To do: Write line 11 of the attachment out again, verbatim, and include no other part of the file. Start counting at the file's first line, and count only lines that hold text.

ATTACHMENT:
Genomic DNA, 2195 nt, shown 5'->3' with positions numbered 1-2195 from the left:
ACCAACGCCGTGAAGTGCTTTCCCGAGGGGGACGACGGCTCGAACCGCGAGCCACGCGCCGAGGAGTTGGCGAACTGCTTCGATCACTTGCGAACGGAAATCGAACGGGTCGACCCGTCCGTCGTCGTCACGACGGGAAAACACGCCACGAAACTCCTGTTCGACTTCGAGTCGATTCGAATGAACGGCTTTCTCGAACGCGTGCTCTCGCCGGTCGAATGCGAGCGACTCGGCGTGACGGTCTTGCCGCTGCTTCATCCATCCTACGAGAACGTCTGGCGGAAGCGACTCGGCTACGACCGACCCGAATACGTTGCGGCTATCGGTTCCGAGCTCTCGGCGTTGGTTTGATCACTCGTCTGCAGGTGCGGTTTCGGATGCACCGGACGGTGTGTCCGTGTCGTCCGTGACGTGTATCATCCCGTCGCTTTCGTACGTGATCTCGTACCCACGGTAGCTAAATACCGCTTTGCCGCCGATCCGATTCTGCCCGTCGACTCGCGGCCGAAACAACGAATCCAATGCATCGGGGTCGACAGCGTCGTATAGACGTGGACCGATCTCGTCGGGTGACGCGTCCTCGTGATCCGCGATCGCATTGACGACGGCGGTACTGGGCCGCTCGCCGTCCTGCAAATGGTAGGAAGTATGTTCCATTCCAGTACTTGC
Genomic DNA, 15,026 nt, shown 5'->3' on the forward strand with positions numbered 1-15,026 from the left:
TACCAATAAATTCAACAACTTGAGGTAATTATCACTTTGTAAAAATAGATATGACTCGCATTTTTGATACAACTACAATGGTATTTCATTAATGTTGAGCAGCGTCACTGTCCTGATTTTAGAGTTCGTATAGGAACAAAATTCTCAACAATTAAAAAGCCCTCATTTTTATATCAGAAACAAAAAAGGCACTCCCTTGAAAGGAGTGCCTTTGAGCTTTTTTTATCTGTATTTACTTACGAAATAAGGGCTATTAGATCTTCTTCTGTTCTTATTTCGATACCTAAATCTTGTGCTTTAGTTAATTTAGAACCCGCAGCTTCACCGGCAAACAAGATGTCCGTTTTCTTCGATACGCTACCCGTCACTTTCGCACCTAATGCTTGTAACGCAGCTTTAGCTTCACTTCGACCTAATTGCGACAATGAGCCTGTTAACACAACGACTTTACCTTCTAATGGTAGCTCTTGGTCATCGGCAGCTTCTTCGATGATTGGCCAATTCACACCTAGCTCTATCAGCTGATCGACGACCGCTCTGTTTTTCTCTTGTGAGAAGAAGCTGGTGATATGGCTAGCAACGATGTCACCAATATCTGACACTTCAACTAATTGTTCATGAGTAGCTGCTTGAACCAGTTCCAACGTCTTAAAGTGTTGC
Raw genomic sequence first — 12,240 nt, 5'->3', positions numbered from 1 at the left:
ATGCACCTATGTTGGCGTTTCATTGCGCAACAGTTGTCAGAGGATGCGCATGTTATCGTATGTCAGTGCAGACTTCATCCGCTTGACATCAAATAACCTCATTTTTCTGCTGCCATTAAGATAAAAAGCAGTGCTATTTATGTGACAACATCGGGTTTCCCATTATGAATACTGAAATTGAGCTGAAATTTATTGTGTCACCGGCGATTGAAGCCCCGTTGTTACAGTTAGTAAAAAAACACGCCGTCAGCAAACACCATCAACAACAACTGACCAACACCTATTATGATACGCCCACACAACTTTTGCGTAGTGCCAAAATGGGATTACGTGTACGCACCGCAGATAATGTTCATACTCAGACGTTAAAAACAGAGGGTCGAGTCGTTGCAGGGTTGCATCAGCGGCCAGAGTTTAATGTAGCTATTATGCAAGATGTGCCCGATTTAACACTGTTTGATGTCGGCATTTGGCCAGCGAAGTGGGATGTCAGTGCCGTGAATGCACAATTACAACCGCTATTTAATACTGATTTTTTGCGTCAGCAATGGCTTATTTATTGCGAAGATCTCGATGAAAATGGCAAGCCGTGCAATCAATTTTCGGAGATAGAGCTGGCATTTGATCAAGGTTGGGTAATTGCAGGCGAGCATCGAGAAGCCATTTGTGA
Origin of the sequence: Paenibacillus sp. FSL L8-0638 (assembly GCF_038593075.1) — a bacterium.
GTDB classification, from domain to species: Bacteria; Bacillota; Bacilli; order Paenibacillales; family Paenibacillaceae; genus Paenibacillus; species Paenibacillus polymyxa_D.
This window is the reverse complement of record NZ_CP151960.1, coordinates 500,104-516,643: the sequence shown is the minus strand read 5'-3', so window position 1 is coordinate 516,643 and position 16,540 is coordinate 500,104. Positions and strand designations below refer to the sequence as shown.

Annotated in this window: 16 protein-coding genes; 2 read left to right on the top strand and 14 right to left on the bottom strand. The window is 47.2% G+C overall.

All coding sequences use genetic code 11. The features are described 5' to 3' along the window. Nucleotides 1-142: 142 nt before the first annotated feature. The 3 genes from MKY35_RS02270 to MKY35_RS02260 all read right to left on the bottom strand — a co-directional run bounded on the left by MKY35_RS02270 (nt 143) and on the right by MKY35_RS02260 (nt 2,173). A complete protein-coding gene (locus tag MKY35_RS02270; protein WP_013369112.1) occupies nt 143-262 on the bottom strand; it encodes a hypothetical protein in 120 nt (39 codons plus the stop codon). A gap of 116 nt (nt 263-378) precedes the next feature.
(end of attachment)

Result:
All coding sequences use genetic code 11. The features are described 5' to 3' along the window. Nucleotides 1-142: 142 nt before the first annotated feature. The 3 genes from MKY35_RS02270 to MKY35_RS02260 all read right to left on the bottom strand — a co-directional run bounded on the left by MKY35_RS02270 (nt 143) and on the right by MKY35_RS02260 (nt 2,173). A complete protein-coding gene (locus tag MKY35_RS02270; protein WP_013369112.1) occupies nt 143-262 on the bottom strand; it encodes a hypothetical protein in 120 nt (39 codons plus the stop codon). A gap of 116 nt (nt 263-378) precedes the next feature.